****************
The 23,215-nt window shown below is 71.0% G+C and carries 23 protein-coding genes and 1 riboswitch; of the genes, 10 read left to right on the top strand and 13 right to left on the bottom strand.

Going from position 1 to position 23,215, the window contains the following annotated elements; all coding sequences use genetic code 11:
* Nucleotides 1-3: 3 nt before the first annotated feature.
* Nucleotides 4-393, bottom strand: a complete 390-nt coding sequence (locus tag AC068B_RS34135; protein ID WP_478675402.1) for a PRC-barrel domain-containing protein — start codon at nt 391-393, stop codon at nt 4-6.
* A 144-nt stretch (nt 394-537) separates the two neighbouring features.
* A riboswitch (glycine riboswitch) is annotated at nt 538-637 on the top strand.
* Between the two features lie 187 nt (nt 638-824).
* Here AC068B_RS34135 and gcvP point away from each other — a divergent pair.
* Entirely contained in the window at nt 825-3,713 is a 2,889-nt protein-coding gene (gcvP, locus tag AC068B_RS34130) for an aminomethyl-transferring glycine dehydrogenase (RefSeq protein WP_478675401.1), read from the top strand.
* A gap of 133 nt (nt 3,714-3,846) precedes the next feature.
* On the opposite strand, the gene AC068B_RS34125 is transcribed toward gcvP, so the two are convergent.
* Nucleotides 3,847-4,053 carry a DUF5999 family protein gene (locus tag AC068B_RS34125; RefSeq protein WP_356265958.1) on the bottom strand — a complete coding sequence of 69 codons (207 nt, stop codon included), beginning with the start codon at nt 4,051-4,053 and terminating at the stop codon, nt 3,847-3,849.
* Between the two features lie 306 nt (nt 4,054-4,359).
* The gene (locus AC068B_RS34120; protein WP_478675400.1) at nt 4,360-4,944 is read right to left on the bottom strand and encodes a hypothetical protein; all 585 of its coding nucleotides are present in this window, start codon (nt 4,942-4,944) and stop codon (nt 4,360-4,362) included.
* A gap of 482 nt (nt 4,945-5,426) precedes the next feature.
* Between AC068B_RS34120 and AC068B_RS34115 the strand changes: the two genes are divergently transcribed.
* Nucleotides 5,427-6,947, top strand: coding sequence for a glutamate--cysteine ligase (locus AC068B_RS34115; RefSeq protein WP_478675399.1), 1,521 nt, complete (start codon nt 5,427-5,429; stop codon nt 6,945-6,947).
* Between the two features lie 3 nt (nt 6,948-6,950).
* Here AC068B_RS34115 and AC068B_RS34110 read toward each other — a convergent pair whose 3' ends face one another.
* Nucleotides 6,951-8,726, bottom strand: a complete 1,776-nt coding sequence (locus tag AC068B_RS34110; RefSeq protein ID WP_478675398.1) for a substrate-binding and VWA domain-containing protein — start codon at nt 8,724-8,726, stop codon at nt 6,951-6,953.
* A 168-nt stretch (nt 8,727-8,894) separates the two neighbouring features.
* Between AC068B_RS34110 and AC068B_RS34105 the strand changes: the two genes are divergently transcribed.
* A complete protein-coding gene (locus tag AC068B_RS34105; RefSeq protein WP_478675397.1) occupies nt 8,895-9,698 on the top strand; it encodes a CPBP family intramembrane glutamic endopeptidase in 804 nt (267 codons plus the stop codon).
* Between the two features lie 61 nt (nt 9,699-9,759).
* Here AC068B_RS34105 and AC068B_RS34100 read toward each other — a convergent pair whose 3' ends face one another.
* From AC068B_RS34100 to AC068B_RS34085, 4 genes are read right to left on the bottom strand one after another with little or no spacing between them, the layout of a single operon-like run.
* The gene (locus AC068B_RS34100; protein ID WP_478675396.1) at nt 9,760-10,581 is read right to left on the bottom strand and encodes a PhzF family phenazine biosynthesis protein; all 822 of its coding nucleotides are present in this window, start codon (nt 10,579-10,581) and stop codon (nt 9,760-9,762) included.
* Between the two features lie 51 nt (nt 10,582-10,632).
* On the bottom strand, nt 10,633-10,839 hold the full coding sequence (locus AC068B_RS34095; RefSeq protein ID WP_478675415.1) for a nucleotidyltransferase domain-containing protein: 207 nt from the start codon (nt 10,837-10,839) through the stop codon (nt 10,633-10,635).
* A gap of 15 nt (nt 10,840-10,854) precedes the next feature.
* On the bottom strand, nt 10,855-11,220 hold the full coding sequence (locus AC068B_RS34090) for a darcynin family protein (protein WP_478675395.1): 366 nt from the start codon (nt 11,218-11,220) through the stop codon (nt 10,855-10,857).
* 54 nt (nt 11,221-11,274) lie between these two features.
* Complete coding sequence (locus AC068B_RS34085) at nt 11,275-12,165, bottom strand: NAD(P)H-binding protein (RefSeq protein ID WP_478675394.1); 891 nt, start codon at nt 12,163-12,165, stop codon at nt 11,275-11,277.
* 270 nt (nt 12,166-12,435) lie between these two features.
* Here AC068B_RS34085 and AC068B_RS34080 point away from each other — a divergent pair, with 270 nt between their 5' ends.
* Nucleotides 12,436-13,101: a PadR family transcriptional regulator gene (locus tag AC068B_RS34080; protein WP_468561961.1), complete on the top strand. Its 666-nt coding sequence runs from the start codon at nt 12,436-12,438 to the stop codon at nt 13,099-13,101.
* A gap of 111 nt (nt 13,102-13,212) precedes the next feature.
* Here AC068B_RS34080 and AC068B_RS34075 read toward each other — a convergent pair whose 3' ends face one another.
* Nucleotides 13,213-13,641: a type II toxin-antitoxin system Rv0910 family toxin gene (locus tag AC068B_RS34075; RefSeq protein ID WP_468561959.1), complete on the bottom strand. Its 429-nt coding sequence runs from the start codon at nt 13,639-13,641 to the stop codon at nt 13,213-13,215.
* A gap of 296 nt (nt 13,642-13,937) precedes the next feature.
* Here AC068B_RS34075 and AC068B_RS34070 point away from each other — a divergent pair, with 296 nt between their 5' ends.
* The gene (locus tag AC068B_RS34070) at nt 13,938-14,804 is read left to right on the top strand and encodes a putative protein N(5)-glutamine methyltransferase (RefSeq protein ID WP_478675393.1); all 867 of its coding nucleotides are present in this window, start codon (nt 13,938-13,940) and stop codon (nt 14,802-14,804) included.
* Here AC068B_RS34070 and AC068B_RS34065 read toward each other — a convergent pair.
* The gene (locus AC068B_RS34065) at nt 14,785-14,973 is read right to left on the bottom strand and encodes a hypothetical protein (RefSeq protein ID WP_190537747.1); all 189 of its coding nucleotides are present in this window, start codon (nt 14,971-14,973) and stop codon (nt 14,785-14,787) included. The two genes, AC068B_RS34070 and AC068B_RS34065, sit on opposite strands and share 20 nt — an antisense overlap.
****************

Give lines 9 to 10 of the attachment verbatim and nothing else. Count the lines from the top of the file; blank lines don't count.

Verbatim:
* Entirely contained in the window at nt 825-3,713 is a 2,889-nt protein-coding gene (gcvP, locus tag AC068B_RS34130) for an aminomethyl-transferring glycine dehydrogenase (RefSeq protein WP_478675401.1), read from the top strand.
* A gap of 133 nt (nt 3,714-3,846) precedes the next feature.